Admittedly, Ireland are restoring some proven and hungry Test match players, as well as physique, in Bundee Aki, Jacob Stockdale, Conor Murray, David Kilcoyne, Josh van der Flier and Jack Conan, all of whom will have their own points to prove.

Yet Will Connors’s chop tackling looked ideal for countering Billy Vunipola and England’s heavyweight carriers and the backrow looks a little less balanced, not least with Tadhg Beirne’s carrying and breakdown work likely to be reduced by reverting to the secondrow. Still, Van der Flier had one of his best games in Cardiff, opportunity knocks big time for Conan, making his first start for 18 months, and we know that, as much as he’s ever done, CJ Stander will leave everything of himself in his Irish finale.

England’s Elliot Daly beats Jacob Stockdale of Ireland to the ball to score his team’s second try during the 2020 Guinness Six Nations match at Twickenham. Photograph: Warren Little/Getty Images
England’s Elliot Daly beats Jacob Stockdale of Ireland to the ball to score his team’s second try during the 2020 Guinness Six Nations match at Twickenham. Photograph: Warren Little/Getty Images

Ireland have had the best defensive lineout in the tournament, albeit without their leading man James Ryan, while England have the best lineout (93 per cent) and scrum (95 per cent) success rate, and outstanding though Rob Herring’s darts have been, Luke Cowan-Dickie has landed all 22 of his throws.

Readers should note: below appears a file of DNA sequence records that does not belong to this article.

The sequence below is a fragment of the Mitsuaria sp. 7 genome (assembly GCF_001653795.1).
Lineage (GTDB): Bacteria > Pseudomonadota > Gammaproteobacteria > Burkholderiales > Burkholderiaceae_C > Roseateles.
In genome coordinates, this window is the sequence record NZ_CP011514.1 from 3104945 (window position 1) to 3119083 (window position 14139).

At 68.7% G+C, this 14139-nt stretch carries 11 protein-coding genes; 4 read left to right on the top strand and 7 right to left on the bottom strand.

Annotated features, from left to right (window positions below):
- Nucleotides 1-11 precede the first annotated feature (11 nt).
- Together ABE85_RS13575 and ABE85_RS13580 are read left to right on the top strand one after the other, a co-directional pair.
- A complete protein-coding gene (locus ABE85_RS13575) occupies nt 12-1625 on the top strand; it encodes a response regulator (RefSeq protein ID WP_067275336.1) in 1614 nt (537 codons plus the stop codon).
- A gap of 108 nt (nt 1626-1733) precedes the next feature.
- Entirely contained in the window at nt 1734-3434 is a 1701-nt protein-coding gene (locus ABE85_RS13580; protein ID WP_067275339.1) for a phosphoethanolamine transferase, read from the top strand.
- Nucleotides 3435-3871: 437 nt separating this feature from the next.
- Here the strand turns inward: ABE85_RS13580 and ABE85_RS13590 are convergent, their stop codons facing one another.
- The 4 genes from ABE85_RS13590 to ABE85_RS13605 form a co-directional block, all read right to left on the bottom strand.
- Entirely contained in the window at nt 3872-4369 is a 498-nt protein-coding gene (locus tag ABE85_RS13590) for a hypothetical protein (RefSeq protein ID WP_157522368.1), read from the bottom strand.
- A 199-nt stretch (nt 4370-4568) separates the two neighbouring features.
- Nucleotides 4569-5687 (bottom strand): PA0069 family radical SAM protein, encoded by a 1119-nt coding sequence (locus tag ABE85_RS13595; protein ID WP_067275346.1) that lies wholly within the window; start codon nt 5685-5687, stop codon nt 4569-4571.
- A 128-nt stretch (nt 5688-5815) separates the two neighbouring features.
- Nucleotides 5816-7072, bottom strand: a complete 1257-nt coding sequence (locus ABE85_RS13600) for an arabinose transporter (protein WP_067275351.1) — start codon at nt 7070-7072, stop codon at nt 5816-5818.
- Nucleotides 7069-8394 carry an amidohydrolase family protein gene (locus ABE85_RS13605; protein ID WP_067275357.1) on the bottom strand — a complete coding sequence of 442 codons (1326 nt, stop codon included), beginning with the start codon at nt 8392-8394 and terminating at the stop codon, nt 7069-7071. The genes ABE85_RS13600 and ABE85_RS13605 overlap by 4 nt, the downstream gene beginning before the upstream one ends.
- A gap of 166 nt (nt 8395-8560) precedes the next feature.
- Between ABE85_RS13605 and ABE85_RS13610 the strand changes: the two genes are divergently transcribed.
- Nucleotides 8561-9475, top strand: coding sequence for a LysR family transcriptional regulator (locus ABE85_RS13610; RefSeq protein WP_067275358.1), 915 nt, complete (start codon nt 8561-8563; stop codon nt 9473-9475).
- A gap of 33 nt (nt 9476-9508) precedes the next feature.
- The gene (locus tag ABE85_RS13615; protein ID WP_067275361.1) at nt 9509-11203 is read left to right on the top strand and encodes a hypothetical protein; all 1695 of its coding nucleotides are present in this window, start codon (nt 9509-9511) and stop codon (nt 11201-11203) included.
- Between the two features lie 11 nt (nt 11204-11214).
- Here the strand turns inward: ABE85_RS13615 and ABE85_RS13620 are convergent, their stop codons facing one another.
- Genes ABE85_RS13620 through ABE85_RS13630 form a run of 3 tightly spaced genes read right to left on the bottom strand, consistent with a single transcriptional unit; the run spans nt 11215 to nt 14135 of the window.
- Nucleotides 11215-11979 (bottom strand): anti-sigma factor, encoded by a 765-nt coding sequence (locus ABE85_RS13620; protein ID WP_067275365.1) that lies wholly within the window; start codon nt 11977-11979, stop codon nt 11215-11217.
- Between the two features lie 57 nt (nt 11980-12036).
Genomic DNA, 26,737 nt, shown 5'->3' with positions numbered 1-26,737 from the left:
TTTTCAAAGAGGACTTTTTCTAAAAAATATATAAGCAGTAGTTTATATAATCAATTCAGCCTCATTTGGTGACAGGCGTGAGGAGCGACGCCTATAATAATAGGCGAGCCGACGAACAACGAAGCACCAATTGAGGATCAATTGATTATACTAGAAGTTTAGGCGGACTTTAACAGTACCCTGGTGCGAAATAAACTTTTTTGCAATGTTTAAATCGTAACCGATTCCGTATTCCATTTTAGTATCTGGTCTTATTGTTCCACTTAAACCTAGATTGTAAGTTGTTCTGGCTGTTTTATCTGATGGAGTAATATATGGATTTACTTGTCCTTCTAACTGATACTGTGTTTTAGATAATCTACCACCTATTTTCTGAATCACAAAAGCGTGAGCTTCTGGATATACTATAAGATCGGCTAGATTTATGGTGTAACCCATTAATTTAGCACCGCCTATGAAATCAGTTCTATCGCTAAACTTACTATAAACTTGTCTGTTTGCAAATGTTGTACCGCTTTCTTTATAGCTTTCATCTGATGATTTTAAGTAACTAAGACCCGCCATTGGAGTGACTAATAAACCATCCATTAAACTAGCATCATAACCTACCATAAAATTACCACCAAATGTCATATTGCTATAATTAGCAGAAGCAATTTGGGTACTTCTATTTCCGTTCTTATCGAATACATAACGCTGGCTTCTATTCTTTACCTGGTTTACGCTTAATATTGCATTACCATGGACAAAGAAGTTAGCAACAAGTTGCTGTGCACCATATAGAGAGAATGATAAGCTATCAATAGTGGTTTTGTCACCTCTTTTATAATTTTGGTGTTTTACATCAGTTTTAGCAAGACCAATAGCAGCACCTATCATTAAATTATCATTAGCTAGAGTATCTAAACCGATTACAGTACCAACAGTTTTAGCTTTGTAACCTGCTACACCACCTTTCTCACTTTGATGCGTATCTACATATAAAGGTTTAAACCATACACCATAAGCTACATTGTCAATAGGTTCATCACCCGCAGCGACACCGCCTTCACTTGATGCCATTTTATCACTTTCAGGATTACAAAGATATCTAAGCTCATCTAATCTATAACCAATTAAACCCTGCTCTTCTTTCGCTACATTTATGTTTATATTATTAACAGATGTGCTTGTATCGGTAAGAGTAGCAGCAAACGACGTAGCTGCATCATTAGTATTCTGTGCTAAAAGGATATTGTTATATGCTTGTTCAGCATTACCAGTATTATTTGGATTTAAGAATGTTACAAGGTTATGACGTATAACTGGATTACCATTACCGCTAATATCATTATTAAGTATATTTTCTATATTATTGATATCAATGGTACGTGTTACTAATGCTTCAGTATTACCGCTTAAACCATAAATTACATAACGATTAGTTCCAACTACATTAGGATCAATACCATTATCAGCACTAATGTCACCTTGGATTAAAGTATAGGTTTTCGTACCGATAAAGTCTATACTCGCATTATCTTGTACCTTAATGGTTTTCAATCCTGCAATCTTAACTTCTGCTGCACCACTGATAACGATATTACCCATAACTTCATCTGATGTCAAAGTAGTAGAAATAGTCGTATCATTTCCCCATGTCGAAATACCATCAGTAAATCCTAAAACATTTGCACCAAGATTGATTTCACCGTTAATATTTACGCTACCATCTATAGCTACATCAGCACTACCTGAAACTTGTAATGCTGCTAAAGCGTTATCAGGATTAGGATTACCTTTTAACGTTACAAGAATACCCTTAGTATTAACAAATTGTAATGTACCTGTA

Paul O’Connell’s influence has been profound on both the set-piece and on the breakdown, where Ireland’s work has been excellent, although again Ryan’s voracious accuracy will be missed.

On many other counts there doesn’t seem much between the sides. Each has scored 10 tries, with Ireland conceding eight to England’s nine, and the defensive glitches have been more down to individual than system errors.

Yet England should be warmer than three-point favourites.

Not being wise after the event, Scotland were over-priced going to an empty Twickenham in round one, not least because Jones’s go-to Saracens players were so rusty. But round five was always likely to find them up to speed.

Their performance against France last week reinforced that view. They had responded to the officials’ double whammy in Cardiff with some high-tempo attacking rugby before losing their discipline, and against France they again went up a gear or two in a manner Ireland have yet to demonstrate.